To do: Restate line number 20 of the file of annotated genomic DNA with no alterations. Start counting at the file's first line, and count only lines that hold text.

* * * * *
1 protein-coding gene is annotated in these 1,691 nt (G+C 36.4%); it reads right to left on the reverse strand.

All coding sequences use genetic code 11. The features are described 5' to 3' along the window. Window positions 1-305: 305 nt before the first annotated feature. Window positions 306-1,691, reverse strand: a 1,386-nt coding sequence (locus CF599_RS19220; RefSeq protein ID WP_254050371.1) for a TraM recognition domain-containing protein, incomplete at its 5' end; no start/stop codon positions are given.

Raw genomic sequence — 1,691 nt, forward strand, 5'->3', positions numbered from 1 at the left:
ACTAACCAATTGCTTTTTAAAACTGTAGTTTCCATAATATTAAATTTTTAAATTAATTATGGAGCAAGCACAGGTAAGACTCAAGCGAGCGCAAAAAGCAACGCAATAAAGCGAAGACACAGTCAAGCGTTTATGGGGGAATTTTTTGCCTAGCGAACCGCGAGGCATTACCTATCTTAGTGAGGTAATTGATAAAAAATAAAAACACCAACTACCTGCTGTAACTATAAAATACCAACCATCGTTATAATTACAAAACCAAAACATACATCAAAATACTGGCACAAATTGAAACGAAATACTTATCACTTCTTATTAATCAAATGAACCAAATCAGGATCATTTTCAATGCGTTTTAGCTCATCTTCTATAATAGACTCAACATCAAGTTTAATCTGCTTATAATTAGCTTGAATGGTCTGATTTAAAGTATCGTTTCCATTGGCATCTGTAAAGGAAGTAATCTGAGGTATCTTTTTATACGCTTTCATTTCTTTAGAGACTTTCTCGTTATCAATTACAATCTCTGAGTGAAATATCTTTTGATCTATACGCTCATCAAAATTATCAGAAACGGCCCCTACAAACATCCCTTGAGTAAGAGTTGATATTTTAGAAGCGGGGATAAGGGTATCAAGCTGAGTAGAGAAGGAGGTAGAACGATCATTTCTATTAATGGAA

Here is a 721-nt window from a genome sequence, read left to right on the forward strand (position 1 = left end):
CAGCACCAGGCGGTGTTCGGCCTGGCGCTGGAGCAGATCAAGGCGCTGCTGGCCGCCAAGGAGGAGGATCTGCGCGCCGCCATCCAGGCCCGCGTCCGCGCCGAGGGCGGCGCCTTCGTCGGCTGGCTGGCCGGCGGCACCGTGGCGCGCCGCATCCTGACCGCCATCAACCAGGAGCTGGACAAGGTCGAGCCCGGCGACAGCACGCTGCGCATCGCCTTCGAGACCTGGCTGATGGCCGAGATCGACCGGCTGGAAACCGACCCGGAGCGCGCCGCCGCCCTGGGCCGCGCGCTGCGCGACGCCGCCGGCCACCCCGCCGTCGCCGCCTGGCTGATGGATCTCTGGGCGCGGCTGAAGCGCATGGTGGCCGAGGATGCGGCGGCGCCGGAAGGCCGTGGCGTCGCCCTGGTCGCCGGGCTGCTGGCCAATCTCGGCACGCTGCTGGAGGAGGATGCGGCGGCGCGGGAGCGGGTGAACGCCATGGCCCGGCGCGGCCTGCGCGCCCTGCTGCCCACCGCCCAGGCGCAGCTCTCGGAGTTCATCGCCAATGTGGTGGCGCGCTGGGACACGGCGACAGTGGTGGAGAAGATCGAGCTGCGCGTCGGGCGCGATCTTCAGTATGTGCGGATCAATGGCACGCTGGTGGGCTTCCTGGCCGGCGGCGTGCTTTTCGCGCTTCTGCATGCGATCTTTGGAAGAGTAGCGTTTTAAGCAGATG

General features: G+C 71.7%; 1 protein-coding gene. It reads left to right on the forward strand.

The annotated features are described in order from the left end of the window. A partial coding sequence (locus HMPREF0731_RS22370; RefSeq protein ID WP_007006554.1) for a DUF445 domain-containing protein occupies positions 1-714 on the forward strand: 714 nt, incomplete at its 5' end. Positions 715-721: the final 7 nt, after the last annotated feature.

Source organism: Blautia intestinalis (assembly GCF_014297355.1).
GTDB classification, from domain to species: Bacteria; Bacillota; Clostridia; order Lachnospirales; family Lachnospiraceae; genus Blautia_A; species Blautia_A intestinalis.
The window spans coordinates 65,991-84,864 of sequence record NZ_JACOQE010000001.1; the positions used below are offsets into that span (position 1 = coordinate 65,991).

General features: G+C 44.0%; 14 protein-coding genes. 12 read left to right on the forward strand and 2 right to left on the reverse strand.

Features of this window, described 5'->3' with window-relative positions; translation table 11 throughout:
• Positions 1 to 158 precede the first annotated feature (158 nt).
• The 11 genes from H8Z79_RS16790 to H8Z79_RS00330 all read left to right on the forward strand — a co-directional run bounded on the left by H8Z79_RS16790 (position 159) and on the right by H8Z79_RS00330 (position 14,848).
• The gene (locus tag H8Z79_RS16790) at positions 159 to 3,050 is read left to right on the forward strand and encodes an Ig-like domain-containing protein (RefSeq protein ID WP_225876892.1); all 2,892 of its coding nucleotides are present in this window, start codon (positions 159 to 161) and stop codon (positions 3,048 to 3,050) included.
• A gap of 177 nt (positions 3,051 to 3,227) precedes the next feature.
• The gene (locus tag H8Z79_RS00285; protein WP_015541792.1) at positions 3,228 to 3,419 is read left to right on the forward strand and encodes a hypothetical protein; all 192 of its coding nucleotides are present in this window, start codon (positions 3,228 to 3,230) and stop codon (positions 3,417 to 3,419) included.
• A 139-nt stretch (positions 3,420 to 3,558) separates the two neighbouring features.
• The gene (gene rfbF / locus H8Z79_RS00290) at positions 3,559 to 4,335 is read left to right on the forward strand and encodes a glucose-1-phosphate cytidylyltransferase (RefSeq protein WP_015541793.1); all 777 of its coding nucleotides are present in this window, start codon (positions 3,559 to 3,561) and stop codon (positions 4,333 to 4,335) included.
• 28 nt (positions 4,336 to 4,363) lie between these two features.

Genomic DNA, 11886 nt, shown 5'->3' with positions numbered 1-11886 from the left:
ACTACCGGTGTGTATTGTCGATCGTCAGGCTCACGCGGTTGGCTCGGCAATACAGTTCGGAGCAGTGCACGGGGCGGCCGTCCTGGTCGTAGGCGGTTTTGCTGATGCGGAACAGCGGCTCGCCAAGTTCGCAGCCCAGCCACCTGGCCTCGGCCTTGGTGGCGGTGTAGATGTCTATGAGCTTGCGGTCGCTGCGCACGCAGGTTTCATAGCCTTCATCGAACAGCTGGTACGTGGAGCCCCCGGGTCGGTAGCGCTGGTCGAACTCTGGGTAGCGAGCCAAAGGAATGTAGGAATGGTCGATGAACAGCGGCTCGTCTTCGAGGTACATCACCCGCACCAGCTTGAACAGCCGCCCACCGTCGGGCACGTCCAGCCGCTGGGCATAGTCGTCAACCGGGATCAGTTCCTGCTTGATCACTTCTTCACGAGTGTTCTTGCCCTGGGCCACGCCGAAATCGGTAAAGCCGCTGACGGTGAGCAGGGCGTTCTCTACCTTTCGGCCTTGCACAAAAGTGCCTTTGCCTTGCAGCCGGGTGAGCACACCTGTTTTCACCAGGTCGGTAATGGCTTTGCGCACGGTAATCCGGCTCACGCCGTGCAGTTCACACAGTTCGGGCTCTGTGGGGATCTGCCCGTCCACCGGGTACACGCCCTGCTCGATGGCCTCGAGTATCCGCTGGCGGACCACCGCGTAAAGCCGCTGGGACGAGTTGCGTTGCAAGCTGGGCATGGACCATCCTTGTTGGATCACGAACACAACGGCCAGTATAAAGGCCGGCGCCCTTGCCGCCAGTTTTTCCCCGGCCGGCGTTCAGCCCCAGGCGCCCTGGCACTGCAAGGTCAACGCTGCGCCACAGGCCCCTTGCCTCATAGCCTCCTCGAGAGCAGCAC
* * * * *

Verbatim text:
• The gene (gene rfbF / locus H8Z79_RS00290) at positions 3,559 to 4,335 is read left to right on the forward strand and encodes a glucose-1-phosphate cytidylyltransferase (RefSeq protein WP_015541793.1); all 777 of its coding nucleotides are present in this window, start codon (positions 3,559 to 3,561) and stop codon (positions 4,333 to 4,335) included.